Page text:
The gist of this blog post kind of reminds me of a relevant experience, just yesterday. So, I decided to dine at Cracker Barrel. And the waitress was quite friendly, and engaging. She was going over some of the menu items, in mentioning the fried catfish. I asked her opinion of the catfish, and she said that she hasn’t tried it. She didn’t care for catfish. And then she confirmed growing up in the country, it is rather odd to not like catfish. Anyways, conversation went on. I then asked where she grew up, curious where that was. She then casually said, well, I grew up in yada yada. Withholding the name of the area, but it is a southwest suburb of Louisville. I exclaimed, “so did I!”. Come to find out her dad and I graduated high school together. Let me clarify, this Cracker Barrel is in Indiana. So one can imagine, we were both surprised to discover we grew up in the same area.
    Well pleasant chatter continued as I ate, and she checked on me. Afterwards as I left and was in my car, I played back some of our conversation. And it suddenly occurred to me, wait a minute….grew up in the country? My ass! LOL! That is not “country”, it’s a metro suburb. hahaha.

    The moral, whether self sufficiency or growing up in the country, one should be aware of who you are telling a story. Because they just might be able to call you out on your story. (said with my best stink eye).

    Again, a terrific blog post. And all the comments were well spoken, too.


  55. Oh my goodness. They got another dog. Well, hey, fuck, what’s one more shitting animal that they can’t afford to feed or neuter? Nothing makes sense over there.


  56. Again, actual “self” sufficiency is very difficult long term. The key to survival long term is a group of diversified skills usually best found in a GROUP of people. Hell, I even turned my kids’ homeschooling into a group effort simply because I knew I didn’t possess all the skills I thought were necessary for the boys’ education. Yeah, I have to deal with people who may annoy me sometimes (my sister mostly LOL), but their skills are extremely helpful for our success.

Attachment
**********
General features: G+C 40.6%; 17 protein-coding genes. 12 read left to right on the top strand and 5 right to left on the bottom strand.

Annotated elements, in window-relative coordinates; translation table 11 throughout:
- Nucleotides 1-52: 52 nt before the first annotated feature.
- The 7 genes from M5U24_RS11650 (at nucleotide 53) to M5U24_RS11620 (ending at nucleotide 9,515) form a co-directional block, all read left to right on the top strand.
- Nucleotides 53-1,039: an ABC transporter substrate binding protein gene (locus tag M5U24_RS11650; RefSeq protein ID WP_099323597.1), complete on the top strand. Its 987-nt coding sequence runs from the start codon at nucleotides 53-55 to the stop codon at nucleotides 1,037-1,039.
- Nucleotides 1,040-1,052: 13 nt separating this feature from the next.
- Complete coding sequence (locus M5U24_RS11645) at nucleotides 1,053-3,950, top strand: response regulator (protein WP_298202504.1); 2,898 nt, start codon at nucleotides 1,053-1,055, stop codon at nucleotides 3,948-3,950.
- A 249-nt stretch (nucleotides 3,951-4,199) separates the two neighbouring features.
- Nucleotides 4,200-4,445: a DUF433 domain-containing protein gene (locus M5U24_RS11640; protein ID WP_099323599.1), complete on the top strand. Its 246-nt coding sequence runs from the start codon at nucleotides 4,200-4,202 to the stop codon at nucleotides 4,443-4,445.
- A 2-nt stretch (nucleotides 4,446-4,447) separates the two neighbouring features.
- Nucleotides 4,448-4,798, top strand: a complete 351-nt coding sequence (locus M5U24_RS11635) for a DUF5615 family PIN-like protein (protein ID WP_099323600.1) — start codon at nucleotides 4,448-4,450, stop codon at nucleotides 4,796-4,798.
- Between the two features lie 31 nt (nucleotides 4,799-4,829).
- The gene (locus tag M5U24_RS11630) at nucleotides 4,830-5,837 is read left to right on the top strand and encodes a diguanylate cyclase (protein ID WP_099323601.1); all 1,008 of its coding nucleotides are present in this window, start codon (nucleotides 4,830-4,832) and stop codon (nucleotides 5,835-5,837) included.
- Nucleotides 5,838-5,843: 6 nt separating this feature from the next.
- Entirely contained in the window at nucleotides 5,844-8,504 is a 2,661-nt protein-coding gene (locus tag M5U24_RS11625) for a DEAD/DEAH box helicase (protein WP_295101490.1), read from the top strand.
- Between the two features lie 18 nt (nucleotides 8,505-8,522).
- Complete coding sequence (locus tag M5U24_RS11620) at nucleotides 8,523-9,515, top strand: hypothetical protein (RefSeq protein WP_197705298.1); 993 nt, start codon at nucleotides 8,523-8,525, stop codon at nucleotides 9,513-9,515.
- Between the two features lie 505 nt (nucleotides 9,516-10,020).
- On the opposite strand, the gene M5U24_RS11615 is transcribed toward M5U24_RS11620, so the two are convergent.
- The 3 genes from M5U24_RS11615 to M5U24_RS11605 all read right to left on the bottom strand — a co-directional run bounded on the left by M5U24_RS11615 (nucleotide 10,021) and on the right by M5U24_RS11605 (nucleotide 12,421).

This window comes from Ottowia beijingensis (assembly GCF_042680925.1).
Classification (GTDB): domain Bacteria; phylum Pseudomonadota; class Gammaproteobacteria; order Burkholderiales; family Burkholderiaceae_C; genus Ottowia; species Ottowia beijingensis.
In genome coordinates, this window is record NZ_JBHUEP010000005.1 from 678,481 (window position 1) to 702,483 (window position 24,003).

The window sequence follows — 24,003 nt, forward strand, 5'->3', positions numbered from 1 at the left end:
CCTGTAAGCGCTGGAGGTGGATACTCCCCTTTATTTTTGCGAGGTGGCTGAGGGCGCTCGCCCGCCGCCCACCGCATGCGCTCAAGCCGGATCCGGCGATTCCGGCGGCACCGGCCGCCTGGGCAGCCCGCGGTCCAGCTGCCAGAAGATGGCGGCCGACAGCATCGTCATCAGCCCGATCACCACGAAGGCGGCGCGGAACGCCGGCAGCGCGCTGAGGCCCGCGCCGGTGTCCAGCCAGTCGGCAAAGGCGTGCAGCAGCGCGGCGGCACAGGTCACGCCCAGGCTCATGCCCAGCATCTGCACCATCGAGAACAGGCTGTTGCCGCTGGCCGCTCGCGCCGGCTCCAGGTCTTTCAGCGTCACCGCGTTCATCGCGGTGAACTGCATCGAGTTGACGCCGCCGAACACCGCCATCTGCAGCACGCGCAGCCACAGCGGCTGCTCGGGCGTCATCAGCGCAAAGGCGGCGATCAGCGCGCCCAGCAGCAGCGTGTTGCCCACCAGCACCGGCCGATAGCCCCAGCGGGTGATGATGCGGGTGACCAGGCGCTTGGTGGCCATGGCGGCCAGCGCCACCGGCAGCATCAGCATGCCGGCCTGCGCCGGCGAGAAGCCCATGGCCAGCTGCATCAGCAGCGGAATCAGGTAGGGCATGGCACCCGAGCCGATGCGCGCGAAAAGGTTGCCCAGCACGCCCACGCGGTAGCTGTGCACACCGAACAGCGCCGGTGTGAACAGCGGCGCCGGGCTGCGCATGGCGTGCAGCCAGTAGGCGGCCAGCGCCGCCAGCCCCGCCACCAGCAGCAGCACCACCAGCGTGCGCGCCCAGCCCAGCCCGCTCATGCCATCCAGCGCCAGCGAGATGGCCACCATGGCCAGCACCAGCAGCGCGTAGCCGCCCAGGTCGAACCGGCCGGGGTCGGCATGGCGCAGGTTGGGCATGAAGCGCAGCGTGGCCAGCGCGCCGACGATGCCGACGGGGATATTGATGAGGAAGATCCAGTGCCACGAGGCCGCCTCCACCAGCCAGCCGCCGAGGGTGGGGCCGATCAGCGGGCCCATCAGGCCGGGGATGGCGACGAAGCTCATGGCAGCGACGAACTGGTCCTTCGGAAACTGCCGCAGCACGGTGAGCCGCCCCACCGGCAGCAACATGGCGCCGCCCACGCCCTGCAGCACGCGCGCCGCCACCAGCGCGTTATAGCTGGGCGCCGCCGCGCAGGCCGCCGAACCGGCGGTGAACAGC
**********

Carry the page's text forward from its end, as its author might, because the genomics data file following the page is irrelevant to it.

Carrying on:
I might put in solar panels when the house is due for its next good upgrade. My oldest son really wants to convert the workshed (which is the size and code of a small guest house) he’s moving into to solar and propane with grid back-up. I’ll see how that goes before I look into it for the main house. This house is pretty big, so I’m not sure it’ll pay off short term depending on how fast the technology advances.


  57. Why oh why was another dog purchased? They couldn’t afford to take care of Ranger bit can afford this one?



  58. I think the person selling the puppies linked that she had more and they were $75 each. I am completely astounded by how inexpensive that is, and wonder if that is normal for that part of the country? I ask because we lost our dog this December and I recently started looking again and it is so different than it was 14 years ago when we got him. Even shelter dogs are almost $200! There are a zillion rescues transporting dogs from the southern states to New England for adoption and the minimum seems to be $400 on them. We got our dog, a purebred Weimaraner for $450 in 2002, and he was a couple hundred less than the going rate because he had a crooked tail. The classifieds here all have their mixed pups for hundreds! It is kind of crazy to see anything for $75. I get that there are regional differences, but wow!

    As my husband says, the initial cost is the only differentiating factor in what dog to get ((regarding monetary outlay over the course of of its lifetime). They all need food. Normal people also take their animals to vet periodically, regardless of breed.
    I am off topic. I mostly just posted with astonishment of how inexpensive that puppy’s siblings were being sold for.

    Completely unrelated to the dog topic, but I as so appreciative for the post about blogs. I had no idea about any of it. A few years back we bought a domain name for a website, but I never figured out how to make it be an actual website, and at the time, it seemed like info geared towards completely ignorant people about how to make it happen were not easy to find (ha! Perhaps that had something to do with being completely ignorant on tech stuff). Even though your description was about blogs and not websites, that is the first time I have ever read a description about it that made sense to me. I swear I am not a dummy, but I feel so left behind with all the tech stuff these days. My mother is more savvy than I am for sure.